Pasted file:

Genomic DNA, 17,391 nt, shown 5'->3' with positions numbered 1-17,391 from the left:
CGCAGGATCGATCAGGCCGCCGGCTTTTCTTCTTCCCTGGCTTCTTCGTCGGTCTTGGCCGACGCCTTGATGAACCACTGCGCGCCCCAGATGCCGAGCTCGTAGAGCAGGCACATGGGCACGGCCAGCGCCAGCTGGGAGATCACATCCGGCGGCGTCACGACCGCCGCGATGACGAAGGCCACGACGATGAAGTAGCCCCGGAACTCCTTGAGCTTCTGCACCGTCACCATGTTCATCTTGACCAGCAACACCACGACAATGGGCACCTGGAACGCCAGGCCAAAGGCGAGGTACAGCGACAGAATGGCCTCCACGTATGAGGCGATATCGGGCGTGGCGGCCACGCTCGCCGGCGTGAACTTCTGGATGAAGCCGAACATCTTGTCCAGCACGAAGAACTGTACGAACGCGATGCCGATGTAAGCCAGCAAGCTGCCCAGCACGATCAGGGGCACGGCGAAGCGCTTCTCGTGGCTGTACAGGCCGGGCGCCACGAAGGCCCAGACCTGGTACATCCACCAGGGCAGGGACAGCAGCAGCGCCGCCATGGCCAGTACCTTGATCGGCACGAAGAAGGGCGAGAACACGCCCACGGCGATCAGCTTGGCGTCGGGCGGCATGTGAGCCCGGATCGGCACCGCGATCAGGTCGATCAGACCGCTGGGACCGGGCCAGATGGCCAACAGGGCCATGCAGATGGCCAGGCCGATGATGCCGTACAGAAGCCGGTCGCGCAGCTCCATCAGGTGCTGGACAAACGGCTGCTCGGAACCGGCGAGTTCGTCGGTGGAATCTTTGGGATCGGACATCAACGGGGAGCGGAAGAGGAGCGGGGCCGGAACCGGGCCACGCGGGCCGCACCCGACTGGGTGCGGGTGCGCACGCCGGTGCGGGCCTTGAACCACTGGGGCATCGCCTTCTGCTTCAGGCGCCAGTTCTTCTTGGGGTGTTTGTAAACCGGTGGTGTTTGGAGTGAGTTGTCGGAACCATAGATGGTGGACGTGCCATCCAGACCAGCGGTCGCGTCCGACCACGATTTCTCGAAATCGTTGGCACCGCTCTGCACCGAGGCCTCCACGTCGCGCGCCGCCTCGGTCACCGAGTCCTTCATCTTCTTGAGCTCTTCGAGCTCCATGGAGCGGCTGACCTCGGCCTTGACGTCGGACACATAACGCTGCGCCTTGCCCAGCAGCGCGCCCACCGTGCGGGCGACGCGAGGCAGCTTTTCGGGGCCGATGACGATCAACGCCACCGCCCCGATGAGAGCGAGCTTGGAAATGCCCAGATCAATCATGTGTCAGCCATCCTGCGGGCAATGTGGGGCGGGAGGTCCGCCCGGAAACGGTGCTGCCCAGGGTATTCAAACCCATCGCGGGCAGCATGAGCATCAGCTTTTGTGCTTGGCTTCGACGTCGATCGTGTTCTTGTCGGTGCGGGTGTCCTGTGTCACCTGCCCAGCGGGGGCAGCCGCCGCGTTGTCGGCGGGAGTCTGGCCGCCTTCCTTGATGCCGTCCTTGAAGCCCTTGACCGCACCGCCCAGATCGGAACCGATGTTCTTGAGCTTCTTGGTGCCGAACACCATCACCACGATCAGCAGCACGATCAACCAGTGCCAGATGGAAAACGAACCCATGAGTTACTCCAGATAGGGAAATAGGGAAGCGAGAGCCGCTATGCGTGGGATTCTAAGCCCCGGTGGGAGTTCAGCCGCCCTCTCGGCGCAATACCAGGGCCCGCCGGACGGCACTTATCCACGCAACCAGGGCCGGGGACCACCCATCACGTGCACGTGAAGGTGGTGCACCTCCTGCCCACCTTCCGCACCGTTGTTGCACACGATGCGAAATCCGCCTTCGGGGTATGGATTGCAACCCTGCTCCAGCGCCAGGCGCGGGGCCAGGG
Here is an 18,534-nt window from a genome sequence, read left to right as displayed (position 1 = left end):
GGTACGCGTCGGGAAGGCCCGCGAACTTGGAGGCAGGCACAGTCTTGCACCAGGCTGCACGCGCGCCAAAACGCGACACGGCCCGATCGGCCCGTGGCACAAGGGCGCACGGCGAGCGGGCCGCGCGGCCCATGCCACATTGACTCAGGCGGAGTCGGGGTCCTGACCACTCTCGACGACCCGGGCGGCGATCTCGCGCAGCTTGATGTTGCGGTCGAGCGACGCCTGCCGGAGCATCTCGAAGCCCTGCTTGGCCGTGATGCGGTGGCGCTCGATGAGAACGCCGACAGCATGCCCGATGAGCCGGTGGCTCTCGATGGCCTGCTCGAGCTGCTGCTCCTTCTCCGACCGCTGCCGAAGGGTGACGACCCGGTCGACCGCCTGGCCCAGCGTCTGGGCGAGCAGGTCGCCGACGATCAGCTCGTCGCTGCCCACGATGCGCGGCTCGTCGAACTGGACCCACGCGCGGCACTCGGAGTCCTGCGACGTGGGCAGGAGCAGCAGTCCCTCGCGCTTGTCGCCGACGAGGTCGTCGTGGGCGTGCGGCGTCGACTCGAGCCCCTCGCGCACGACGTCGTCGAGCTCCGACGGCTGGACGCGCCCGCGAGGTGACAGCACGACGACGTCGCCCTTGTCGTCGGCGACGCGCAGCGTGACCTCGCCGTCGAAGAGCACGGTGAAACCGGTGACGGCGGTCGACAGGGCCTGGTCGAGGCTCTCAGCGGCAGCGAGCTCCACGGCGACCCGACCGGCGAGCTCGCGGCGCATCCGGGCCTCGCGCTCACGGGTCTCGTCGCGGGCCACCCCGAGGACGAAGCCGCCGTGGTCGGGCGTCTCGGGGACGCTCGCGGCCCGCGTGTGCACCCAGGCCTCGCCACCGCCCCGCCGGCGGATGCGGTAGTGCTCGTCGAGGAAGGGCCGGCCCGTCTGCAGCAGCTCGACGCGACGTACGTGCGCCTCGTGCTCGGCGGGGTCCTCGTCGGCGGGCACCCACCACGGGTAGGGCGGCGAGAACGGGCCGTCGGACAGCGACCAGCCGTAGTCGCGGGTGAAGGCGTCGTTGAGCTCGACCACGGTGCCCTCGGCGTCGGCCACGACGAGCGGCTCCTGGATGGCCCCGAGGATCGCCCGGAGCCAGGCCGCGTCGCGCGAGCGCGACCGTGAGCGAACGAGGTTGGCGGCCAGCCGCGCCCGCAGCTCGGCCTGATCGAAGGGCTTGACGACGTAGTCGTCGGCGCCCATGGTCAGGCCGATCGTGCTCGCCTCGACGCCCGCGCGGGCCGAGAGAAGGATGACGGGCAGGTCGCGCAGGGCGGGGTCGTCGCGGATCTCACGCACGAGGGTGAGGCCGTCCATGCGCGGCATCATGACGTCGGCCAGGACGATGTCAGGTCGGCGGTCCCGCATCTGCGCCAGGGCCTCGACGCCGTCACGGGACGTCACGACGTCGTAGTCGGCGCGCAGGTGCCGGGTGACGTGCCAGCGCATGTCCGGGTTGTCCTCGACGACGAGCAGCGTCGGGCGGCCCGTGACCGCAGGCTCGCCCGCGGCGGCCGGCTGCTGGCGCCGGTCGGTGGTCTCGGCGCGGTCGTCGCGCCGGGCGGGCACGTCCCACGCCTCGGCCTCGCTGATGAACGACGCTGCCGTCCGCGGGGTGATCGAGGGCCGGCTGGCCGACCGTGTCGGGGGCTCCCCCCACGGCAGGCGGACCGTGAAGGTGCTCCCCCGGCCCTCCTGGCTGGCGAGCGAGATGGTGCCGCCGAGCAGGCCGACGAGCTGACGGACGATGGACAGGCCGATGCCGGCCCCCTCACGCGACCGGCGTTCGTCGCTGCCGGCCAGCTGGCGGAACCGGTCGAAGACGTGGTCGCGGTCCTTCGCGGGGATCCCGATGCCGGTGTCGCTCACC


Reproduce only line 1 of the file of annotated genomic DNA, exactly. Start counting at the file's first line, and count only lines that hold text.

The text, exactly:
Genomic DNA, 17,391 nt, shown 5'->3' with positions numbered 1-17,391 from the left: